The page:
― Aldous Huxley, The Doors of Perception
Channeling the Dahlia
A quiet early morning drive
Fresh picked from a local farm
Sipping black coffee
Pause to focus on the simple, the peaceful, the beauty, and the bliss.
Enjoy the weekend!
I’ve spent the better part of a hell hot summer, wander lusting from vintage re dos to pennant banners. These creative pursuits steal time away from serious wordsmithing. Perhaps this is a wise decision; a necessary rest from deep thought and aching introspection. The “story” writings remain tucked away until autumn returns. Her first kiss, a delightful, wakening chill, will be just enough to spur me forward and back to the keyboard.
In the meantime, I revisit and refurbish my living and personal spaces into what can aptly be described as an elegant mess. This is fine by me.
Hope you wander out this evening, sit beneath the stars, and wonder at the Blue Moon.
I’ll let wikipedia explain the phenom named, Blue Moon,
You saw me standing alone
Without a dream in my heart”
Posh Paper Pennants
Ever wondered what to do with leftover card stock pieces from an unfinished scrapbook project? If you whirl like me, you have the best intentions, gather the supplies, only to start and leave the project for another date. And another. And another.
A talented lady invited me for coffee one morning and showed off some of her recent pennant styles. You may recall this same talented woman is the mind behind the vintage cloth pennants I posted on an earlier post. It is the found and repurposed fabrics, the details, and her design flair that make these pennants so bespoke.
Pennants and templates are trending on Pinterest. Here is a link to several boards,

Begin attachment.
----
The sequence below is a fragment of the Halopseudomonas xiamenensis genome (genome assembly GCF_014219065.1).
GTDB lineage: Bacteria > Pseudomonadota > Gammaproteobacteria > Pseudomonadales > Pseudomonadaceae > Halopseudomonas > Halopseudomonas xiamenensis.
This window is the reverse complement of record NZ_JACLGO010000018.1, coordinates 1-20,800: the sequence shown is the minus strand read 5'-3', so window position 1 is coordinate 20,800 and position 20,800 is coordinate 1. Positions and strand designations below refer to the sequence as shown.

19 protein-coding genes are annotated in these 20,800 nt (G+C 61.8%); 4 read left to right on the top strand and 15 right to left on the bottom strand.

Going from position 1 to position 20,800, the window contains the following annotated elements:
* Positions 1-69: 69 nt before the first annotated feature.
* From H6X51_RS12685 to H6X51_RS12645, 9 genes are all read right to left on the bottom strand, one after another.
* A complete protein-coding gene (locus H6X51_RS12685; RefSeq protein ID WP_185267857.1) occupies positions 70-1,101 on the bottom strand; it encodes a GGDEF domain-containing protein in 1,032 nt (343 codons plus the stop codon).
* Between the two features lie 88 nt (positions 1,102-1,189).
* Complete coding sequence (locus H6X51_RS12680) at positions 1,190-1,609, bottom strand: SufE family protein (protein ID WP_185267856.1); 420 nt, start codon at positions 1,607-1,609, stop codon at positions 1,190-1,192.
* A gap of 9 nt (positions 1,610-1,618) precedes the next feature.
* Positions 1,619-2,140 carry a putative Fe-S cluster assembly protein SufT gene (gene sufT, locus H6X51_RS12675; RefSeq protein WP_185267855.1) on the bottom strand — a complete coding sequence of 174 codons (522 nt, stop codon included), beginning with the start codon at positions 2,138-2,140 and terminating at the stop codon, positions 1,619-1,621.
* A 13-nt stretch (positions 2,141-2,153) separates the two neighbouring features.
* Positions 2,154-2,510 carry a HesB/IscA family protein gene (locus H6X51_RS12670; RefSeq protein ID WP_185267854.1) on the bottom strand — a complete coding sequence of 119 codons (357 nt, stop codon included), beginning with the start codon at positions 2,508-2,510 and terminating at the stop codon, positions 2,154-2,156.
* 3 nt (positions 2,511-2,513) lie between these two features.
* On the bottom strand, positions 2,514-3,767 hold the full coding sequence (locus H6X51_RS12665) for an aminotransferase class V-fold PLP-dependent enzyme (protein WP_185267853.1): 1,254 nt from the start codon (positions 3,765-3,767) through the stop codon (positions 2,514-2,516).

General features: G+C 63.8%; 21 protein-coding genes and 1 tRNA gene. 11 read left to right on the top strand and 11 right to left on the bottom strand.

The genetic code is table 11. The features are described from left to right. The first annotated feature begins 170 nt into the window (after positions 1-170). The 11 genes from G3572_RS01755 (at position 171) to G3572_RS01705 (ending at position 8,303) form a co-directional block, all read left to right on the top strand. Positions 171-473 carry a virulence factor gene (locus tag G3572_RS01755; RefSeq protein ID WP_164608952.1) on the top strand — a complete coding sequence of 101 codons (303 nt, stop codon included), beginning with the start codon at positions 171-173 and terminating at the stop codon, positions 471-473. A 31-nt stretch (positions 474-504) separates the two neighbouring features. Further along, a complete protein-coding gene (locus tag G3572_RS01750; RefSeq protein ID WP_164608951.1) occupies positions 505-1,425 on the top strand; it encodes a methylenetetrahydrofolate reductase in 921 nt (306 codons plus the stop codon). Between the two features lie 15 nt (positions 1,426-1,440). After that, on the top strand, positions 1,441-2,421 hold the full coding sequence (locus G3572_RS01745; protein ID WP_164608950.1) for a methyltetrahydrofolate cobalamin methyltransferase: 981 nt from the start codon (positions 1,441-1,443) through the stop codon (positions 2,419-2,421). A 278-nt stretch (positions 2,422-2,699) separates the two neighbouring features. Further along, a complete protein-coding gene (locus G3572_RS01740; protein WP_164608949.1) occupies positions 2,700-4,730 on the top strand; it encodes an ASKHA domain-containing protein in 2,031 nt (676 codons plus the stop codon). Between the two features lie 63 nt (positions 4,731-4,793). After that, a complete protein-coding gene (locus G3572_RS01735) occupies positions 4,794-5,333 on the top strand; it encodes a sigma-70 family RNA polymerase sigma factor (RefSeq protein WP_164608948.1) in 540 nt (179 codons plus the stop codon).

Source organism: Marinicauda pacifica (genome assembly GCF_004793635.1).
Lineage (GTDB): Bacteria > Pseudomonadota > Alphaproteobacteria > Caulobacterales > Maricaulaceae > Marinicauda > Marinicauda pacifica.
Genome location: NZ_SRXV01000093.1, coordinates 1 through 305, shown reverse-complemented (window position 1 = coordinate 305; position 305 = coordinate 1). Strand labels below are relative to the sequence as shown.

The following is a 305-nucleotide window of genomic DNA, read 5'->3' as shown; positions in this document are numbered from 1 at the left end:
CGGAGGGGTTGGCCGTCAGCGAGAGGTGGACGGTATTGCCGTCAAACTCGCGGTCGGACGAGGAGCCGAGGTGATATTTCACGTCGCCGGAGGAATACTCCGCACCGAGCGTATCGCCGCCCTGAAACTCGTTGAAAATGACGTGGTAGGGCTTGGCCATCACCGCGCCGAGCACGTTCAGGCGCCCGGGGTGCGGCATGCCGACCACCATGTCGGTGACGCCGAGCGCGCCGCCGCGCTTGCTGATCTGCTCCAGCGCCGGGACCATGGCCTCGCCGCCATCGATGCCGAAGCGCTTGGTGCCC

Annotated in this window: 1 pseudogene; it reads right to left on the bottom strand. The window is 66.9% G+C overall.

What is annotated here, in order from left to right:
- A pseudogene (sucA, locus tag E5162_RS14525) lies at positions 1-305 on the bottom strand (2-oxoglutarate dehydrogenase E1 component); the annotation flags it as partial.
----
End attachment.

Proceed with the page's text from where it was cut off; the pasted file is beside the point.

Paper Pennants are a clever way to reuse and repurpose some of your leftover paper supplies. I purchased the cardstock for both pennants from a local Dollar Store and selected trending shades and colours that I am fond of: pinks, turquoise, and shades of grey. Of course you could make these pennants from fabric scraps, worn jeans, beautiful cards, black and white photocopied photographs… Let your imagination loose.
If you choose to create pennants from fabric, consider placing Wonder Under between the diamond pennants to stiffen and seal the fabric. Here is a link to Walmart,
The purchased fabric was from, Hobby Lobby and Fabricana.
At home I put the generations to work tracing diamond pennant templates onto cardstock. We chose seven small pennants per string. Sharp scissors keep the diamonds “perfect.” Fold your diamonds in half and make a sharp crease. Using a small hole punch from Michaels’ Crafts, I punched two openings into the top ends of the folded diamond.
Gather your twine. Lay your pennants onto a table. Pattern, number, and space as you wish. Cut a length of twine, five times the length of your pennant. I do this purposely; I would rather have a string too long than too short. Tie off one of the ends of twine. I make a knotted loop to attach to a small nail or push pin.
Thread your pennants onto the twine and space them as desired. A voice niggled in my mind, “Posh it up.” A bag of fabric provided the style oomph. I tore some bits of coordinating fabric and knotted the scrapped ties in between the spaced pennants, adding two fabric ties to complete each end of the pattern. Decide on the desired length. Tie off the opposite end of twine and hang your pennant.